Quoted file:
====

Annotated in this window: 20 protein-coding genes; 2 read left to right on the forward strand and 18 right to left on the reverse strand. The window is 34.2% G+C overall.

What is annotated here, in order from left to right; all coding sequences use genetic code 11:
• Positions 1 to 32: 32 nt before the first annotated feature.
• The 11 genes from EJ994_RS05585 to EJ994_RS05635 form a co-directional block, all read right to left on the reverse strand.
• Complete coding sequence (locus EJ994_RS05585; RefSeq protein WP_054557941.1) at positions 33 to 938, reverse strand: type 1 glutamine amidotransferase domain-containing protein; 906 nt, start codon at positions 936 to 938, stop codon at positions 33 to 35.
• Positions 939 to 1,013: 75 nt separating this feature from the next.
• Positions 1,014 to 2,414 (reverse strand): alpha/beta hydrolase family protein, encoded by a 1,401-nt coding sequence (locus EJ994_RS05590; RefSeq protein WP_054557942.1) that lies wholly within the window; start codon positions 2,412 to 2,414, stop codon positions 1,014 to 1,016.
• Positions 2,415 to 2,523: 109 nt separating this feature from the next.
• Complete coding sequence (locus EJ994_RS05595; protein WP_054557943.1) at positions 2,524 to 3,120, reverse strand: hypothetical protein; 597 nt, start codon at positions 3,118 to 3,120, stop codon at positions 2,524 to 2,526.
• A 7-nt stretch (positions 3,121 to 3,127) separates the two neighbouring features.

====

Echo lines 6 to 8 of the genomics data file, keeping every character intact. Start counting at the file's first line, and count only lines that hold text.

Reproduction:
• Positions 939 to 1,013: 75 nt separating this feature from the next.
• Positions 1,014 to 2,414 (reverse strand): alpha/beta hydrolase family protein, encoded by a 1,401-nt coding sequence (locus EJ994_RS05590; RefSeq protein WP_054557942.1) that lies wholly within the window; start codon positions 2,412 to 2,414, stop codon positions 1,014 to 1,016.
• Positions 2,415 to 2,523: 109 nt separating this feature from the next.